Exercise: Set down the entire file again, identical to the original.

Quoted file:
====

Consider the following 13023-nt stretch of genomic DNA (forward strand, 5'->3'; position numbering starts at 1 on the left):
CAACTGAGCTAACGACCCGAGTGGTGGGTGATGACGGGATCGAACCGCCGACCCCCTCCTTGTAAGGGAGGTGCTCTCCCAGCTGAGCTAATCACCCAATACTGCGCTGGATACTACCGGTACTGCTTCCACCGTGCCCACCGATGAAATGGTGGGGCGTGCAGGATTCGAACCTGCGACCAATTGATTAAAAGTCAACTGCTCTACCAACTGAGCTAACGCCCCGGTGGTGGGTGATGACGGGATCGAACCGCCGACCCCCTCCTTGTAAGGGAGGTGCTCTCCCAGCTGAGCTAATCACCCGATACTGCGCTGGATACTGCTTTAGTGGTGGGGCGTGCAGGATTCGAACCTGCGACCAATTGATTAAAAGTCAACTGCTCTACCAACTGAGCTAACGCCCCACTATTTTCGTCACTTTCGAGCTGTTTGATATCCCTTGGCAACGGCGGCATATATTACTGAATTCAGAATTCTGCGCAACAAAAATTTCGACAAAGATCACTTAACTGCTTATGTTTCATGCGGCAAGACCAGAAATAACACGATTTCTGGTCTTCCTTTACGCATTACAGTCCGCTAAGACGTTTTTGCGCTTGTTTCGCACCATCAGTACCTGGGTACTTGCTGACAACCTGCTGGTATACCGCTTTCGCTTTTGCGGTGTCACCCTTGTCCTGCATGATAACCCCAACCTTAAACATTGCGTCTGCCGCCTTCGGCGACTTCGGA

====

Consider the following 13023-nt stretch of genomic DNA (forward strand, 5'->3'; position numbering starts at 1 on the left):
CAACTGAGCTAACGACCCGAGTGGTGGGTGATGACGGGATCGAACCGCCGACCCCCTCCTTGTAAGGGAGGTGCTCTCCCAGCTGAGCTAATCACCCAATACTGCGCTGGATACTACCGGTACTGCTTCCACCGTGCCCACCGATGAAATGGTGGGGCGTGCAGGATTCGAACCTGCGACCAATTGATTAAAAGTCAACTGCTCTACCAACTGAGCTAACGCCCCGGTGGTGGGTGATGACGGGATCGAACCGCCGACCCCCTCCTTGTAAGGGAGGTGCTCTCCCAGCTGAGCTAATCACCCGATACTGCGCTGGATACTGCTTTAGTGGTGGGGCGTGCAGGATTCGAACCTGCGACCAATTGATTAAAAGTCAACTGCTCTACCAACTGAGCTAACGCCCCACTATTTTCGTCACTTTCGAGCTGTTTGATATCCCTTGGCAACGGCGGCATATATTACTGAATTCAGAATTCTGCGCAACAAAAATTTCGACAAAGATCACTTAACTGCTTATGTTTCATGCGGCAAGACCAGAAATAACACGATTTCTGGTCTTCCTTTACGCATTACAGTCCGCTAAGACGTTTTTGCGCTTGTTTCGCACCATCAGTACCTGGGTACTTGCTGACAACCTGCTGGTATACCGCTTTCGCTTTTGCGGTGTCACCCTTGTCCTGCATGATAACCCCAACCTTAAACATTGCGTCTGCCGCCTTCGGCGACTTCGGA